Grants you a few more band privileges that the other classes may not use. This particular license class essentially grants all available privileges in Amateur Radio. These intrepid folks have to study hard, and learn a lot of extra material the other two classes do not usually worry about. Some engineering of antennas, and various physics equations might be found on the tests. Most people stop at General because this is the class that gives them the most for their effort. Those who go on to Extra like to help others, to teach the theories, and assist in getting others licensed.
Uses of Amateur Radio:
We have mentioned a few things, like Packet Radio, BBSes, and Emergency Radio communications. There are so many facets of Ham Radio that it is beyond the scope of these simple texts to explain it all, but computers are used, radios are used, antennas are designed and used, and there are dozens of videos on Youtube, Rumble and other video services explaining the details of different modes of operation, how to do various things, make and build antennas, built low power radios (QRP), and so.
Once you start studying for your test, you will discover something that is right for you to learn about.
There are still groups who do Morse Code, even though it is no longer a licensing requirement, it is still used, is the simplest and generally the ONLY mode that will get your signal out to someone in a noisy radio environment. Space storms can cause this, and electrical installations that aren’t done correctly. Morse Code (also called Continuous Wave, or CW) will almost always work when you can not get a voice signal through the noise levels.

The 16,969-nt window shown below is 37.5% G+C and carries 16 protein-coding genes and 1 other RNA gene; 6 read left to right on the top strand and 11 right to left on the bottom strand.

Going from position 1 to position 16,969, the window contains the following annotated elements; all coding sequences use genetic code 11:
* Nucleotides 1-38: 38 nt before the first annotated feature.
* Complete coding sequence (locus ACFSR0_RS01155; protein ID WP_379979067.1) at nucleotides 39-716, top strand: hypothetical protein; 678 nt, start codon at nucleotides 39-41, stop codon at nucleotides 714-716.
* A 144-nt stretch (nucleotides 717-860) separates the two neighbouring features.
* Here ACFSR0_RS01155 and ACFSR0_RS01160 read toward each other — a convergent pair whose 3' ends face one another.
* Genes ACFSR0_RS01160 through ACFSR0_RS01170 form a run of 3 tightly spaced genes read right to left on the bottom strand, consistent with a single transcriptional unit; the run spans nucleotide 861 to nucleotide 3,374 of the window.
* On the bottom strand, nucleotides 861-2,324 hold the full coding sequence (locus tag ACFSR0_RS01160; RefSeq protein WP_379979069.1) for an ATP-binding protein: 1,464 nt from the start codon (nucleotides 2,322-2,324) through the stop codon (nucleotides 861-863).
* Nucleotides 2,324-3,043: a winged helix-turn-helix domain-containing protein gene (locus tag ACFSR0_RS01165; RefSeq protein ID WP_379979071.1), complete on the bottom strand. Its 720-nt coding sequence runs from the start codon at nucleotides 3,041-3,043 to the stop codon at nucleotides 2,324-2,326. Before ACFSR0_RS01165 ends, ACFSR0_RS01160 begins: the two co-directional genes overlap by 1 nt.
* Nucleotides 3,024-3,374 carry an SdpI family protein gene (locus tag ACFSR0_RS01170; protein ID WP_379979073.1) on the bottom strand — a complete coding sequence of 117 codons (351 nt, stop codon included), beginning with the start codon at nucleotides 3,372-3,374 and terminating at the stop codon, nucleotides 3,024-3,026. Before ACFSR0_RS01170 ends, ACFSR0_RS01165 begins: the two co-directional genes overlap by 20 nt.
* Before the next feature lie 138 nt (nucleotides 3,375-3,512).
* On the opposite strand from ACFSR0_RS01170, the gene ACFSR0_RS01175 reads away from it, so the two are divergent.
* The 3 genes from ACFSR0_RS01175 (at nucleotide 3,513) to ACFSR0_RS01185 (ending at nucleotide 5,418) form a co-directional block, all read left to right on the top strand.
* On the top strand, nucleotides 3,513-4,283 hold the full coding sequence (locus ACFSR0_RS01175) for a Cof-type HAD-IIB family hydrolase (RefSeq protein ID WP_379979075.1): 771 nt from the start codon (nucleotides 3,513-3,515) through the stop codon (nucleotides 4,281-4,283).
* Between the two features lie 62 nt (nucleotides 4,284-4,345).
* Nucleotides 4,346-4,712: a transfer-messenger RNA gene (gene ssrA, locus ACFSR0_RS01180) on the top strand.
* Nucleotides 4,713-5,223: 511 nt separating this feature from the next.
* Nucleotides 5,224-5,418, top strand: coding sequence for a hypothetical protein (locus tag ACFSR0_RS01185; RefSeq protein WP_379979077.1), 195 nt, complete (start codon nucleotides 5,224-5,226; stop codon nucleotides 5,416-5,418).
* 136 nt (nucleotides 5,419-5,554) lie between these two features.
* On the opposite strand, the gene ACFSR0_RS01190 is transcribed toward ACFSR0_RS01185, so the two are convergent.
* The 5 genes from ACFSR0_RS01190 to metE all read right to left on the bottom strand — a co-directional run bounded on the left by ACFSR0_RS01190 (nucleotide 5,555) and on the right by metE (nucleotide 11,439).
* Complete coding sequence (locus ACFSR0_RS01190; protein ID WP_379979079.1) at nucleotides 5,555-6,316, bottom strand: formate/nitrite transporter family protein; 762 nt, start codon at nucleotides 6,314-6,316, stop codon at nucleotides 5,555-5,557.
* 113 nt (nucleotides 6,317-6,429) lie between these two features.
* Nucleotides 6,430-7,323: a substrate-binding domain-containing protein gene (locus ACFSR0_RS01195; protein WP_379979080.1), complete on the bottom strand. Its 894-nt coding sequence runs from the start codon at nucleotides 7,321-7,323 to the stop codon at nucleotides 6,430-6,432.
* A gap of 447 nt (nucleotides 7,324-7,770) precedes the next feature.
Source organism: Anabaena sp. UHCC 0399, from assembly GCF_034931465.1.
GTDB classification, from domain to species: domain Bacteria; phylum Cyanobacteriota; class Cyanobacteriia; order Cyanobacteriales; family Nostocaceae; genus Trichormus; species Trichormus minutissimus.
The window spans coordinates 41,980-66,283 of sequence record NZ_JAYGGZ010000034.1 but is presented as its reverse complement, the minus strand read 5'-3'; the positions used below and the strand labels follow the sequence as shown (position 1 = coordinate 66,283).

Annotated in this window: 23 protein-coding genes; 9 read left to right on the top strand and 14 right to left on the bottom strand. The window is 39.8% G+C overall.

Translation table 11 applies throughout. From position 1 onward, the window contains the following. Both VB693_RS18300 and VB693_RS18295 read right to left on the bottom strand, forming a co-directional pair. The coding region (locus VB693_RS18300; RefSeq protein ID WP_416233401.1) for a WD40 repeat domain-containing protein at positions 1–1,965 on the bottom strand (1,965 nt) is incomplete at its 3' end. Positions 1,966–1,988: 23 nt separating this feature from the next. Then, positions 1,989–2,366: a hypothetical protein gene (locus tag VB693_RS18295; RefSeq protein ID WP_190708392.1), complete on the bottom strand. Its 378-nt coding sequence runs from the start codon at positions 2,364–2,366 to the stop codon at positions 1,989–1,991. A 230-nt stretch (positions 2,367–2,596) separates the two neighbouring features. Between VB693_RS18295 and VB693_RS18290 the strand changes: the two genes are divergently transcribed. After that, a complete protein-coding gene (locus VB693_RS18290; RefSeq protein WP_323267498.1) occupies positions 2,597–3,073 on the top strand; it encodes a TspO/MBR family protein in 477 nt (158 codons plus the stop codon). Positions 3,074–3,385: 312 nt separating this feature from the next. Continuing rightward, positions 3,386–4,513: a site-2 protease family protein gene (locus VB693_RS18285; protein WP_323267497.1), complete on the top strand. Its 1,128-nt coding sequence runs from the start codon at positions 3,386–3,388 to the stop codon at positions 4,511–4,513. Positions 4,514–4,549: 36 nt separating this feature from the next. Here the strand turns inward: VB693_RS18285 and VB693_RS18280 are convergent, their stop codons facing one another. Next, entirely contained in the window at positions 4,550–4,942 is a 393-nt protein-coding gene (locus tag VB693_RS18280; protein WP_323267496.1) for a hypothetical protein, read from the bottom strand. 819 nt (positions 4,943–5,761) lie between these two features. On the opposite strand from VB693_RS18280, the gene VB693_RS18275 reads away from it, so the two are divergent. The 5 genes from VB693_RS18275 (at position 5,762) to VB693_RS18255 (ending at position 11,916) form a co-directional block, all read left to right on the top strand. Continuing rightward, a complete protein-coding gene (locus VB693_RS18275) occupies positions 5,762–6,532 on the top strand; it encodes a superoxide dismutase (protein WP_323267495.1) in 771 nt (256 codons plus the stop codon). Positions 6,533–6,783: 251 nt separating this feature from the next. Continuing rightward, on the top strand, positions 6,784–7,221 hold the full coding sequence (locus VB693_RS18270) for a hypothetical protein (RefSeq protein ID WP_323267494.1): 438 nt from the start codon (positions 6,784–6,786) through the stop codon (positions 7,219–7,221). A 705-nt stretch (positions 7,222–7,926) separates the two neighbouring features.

There are organizations in most areas of the US who work together with other hams to create a network of trained Amateur Radio Message Handlers. You might want to get into that aspect of ham radio. ARES and RACES are two such organizations. (Hint: look those us with the phrase Amateur Radio to find out more)
Skywarn is active in many areas of the US where there are large, mesoscale storm systems, like the Midwest for instance.
Packet radio including the "Amateur Packet Reporting System", which sends out signals and plots you, your course and speed on maps, allows short unconnected packet messages to be sent and a few other pieces of data is common across the US.
Packet Radio with Nodes, BBSes, Keyboard-to-Keyboard chatting and radio bulletins are also available in most areas of the world.
Building small kits, learning Morse code, programming Raspberry Pi computers to do cool things are another branch of Ham Radio.
Learning electronics is just ONE of the many facets.
As in all things, the more one studies, the more one realizes that we simply don't know it all.
73 for now!